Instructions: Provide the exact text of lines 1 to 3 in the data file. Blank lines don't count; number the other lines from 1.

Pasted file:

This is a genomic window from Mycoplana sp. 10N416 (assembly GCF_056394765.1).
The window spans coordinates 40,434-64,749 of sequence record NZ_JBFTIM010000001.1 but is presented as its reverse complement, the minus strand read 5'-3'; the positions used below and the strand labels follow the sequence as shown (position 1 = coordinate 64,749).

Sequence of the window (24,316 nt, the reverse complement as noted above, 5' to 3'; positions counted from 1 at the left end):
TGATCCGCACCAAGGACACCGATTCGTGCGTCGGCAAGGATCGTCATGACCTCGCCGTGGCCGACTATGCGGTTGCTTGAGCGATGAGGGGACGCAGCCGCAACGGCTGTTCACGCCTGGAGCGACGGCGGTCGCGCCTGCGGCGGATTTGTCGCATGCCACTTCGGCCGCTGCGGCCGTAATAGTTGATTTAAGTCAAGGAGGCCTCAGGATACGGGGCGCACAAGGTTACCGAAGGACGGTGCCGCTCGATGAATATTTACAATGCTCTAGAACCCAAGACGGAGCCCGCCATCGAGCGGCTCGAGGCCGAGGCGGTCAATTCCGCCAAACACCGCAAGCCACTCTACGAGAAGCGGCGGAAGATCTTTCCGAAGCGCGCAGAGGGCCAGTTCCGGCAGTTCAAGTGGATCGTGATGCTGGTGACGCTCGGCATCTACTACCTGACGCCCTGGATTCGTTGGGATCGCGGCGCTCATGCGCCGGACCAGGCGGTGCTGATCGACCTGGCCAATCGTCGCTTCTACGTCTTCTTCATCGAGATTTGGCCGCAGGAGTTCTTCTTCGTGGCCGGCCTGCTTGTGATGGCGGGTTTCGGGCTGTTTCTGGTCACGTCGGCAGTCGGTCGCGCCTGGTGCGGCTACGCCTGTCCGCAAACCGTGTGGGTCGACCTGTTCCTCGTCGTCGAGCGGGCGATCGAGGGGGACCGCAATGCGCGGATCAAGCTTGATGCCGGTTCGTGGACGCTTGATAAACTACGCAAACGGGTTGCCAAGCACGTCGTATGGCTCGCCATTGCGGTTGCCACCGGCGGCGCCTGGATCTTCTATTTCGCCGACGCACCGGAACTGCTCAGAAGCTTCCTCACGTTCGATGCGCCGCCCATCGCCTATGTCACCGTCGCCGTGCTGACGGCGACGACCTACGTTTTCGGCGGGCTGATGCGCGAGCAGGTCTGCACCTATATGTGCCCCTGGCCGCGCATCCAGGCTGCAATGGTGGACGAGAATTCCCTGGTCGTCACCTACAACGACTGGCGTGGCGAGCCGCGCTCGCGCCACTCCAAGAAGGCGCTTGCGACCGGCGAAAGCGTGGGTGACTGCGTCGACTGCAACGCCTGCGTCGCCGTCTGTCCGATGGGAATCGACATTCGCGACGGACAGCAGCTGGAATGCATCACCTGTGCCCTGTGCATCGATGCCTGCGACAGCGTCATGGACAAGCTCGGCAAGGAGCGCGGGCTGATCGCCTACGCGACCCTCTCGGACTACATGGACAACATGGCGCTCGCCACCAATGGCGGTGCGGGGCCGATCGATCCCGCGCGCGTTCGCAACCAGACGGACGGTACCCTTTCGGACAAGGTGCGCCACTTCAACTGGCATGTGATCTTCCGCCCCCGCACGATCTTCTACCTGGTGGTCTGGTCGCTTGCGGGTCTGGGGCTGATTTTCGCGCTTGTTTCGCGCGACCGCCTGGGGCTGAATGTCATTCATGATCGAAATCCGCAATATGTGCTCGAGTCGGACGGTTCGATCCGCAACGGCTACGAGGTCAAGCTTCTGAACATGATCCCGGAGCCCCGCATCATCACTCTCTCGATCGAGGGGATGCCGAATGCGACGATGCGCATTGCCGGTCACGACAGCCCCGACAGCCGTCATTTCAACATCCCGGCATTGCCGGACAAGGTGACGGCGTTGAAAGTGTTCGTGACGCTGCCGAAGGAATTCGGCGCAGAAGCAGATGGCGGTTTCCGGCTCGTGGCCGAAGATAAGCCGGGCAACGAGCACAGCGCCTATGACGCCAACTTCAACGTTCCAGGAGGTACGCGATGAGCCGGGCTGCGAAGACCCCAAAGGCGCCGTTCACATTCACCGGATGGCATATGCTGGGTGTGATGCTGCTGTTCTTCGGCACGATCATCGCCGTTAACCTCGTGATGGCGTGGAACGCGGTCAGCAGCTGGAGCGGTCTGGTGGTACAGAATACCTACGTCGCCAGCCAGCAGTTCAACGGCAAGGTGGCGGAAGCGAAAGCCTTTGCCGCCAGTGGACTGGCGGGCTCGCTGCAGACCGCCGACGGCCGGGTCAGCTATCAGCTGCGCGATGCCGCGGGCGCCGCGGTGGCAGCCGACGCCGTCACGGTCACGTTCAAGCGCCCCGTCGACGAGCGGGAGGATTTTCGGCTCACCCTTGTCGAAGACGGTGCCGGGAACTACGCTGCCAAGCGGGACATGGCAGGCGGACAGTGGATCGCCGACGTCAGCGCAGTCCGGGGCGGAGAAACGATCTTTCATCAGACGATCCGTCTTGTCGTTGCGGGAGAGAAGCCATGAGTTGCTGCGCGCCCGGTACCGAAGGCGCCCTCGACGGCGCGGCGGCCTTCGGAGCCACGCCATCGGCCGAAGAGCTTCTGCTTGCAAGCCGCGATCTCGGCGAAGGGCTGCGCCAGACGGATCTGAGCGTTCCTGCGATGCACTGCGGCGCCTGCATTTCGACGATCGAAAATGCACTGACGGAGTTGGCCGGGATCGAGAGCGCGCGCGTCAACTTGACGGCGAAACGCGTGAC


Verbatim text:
This is a genomic window from Mycoplana sp. 10N416 (assembly GCF_056394765.1).
The window spans coordinates 40,434-64,749 of sequence record NZ_JBFTIM010000001.1 but is presented as its reverse complement, the minus strand read 5'-3'; the positions used below and the strand labels follow the sequence as shown (position 1 = coordinate 64,749).

Sequence of the window (24,316 nt, the reverse complement as noted above, 5' to 3'; positions counted from 1 at the left end):